A judge has endorsed a decision by Equity Bank to sack a senior officer over links with an ex-employee earlier dismissed for fraud, a decision likely to shape the ties between employees and their former colleagues.
Ms Doreen Mutitu was summarily dismissed by Equity on March 10, 2015 a week after her suspension for engaging with a former employee, Mr Sam Ongiri who had been sacked over fraud allegations.
Ms Mutitu was aggrieved by the lender’s decision and sued for wrongful dismissal.
In its defence, Equity said that around January 2015 it detected suspicious communication between Ms Mutitu and Mr Ongiri who had been dismissed in 2009 for involvement in fraud and tampering with customer information.
Although Ms Mutitu initially denied the links, she later admitted to knowing him and meeting him physically. She also owned up to having exchanged numerous text messages with Mr Ongiri and even had tele-conversation with him, as suspected by the bank.
She was then dismissed for among other charges illegally supplying customer information to third parties—sparking a legal fight.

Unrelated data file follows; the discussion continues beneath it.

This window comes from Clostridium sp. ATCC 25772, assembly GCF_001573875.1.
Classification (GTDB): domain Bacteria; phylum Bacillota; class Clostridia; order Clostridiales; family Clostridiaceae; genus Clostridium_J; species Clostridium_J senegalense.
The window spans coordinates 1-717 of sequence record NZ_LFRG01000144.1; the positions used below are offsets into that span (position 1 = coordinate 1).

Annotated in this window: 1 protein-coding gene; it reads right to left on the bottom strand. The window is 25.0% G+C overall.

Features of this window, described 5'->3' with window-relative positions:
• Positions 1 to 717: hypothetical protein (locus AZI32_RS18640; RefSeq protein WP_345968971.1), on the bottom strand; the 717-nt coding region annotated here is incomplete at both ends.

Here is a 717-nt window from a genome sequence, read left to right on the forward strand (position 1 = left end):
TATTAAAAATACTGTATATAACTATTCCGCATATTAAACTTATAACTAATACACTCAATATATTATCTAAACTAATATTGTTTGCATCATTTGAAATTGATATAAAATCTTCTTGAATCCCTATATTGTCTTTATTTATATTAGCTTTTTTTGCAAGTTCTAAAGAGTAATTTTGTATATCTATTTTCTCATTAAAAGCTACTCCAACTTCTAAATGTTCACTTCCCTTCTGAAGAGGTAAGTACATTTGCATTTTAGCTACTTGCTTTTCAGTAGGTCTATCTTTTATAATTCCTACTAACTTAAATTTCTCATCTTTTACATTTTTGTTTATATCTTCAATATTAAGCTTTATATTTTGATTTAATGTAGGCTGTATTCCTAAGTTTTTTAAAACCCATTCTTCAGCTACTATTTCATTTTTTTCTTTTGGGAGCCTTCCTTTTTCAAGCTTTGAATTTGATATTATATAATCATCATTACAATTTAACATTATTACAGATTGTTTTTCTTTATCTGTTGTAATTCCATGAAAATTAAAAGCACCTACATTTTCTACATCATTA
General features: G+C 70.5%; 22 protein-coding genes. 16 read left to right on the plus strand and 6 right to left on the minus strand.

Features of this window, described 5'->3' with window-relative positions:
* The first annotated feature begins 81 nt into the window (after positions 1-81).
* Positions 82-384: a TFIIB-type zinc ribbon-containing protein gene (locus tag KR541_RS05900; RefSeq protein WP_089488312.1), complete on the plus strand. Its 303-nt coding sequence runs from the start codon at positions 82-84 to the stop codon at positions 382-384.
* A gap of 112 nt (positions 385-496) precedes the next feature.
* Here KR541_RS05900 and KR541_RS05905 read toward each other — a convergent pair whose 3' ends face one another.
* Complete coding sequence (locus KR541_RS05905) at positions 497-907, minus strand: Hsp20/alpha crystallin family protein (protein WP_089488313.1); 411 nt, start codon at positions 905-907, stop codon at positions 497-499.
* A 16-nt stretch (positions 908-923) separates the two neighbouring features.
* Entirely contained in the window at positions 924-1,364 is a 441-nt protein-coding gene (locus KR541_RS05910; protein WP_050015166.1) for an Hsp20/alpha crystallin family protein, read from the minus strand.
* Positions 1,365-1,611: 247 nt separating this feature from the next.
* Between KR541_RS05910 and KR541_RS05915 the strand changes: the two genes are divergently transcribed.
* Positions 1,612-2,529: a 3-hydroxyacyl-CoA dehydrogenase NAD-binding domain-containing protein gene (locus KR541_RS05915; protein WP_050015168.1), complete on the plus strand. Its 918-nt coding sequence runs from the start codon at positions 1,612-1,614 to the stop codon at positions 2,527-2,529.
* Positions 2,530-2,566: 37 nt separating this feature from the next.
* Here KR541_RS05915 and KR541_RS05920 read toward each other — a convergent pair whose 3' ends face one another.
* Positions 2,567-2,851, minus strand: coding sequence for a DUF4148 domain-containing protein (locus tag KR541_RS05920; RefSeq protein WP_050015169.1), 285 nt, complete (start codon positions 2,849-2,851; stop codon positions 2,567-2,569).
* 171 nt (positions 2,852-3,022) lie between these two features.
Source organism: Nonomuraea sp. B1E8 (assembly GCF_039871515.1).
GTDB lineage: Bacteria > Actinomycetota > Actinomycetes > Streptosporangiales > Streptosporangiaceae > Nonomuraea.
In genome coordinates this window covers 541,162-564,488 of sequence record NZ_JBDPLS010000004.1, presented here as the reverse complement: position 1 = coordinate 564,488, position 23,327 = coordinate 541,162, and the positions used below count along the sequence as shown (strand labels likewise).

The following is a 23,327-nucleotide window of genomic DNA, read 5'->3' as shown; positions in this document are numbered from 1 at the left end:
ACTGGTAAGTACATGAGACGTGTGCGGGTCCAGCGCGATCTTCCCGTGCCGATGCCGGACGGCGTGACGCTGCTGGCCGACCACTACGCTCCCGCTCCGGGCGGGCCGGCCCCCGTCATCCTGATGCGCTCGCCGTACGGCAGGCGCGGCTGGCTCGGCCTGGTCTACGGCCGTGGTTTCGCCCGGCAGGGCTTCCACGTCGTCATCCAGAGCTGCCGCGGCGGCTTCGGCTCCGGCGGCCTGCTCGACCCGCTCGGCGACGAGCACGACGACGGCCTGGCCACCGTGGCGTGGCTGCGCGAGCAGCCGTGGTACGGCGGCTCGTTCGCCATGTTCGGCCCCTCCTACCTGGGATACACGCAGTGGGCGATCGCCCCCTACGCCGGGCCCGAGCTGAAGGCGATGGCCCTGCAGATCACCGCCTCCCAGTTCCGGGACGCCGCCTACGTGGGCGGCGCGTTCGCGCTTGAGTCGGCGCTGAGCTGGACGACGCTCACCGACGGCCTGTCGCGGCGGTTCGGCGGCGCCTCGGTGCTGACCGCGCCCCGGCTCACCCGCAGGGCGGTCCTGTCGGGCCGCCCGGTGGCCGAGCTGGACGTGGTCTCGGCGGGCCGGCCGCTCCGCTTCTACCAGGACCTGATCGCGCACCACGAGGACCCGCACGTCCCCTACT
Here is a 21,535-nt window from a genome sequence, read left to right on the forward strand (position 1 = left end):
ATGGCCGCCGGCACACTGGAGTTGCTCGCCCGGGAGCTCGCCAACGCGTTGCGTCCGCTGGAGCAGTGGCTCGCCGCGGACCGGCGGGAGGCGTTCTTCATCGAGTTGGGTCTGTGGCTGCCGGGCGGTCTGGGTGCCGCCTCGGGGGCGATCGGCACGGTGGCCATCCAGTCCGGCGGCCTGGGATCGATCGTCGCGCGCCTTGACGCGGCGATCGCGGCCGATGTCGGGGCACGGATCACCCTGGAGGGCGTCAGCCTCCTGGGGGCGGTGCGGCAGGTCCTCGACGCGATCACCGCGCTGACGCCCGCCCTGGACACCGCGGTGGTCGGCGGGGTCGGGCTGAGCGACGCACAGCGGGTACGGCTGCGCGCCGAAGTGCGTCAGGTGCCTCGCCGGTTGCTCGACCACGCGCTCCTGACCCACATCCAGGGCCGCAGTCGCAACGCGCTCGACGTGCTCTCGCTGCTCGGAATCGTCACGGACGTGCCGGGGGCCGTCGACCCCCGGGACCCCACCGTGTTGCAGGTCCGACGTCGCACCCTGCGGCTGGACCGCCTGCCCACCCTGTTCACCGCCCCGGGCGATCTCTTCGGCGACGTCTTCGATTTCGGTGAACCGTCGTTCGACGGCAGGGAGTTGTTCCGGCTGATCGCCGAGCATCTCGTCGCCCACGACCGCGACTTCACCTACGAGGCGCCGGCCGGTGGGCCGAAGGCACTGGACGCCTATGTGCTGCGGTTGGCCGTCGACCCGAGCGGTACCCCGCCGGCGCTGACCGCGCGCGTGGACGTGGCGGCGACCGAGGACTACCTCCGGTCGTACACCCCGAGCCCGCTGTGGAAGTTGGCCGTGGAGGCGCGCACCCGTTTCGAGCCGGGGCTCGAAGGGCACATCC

Labour Relations Court Judge James Rika when ruling on the tussle said that although the lender failed to follow due process, the employee was validly dismissed.
He said her conduct of engaging with a former employee, who was sacked over alleged fraud, indicated a breach of trust and confidentiality, which were the cornerstone of her contract with the bank.
"The Claimant (Ms Mutitu) worked for the Respondent (Equity Bank) for close to seven years. Her record was blotted through her engagement with a fraudster. She contributed in large, to the decision made by the Respondent to end the relationship," said the judge.
Ms Mutitu was employed by Equity on July 3, 2008, as a clerk and by the time she left employment after being dismissed on March 10, 2015, she was the Senior Relationship Officer- Account Opening.
Justice Rika faulted Ms Mutitu for her ties with Mr Ongiri.
"The Respondent is a Bank, with the duty to protect its customers’ accounts. Customers base their trust in the bank, to protect their accounts. The Claimant was in a very sensitive docket, a position of confidentiality, where customers supplied her their personal details, in opening accounts. Why would she renew her acquaintance with the former employee in 2014, while she was aware he was an ex-Employee, blacklisted by the Respondent over fraud?" The judge asked.
However, the court found that the termination procedure was flawed, and to that extent the, termination was unfair. The court allowed her request for compensation for unfair irregular, at the equivalent of three months’ salary, amounting to Sh201,000.
This is because there was no disciplinary hearing as contemplated by the Employment Act.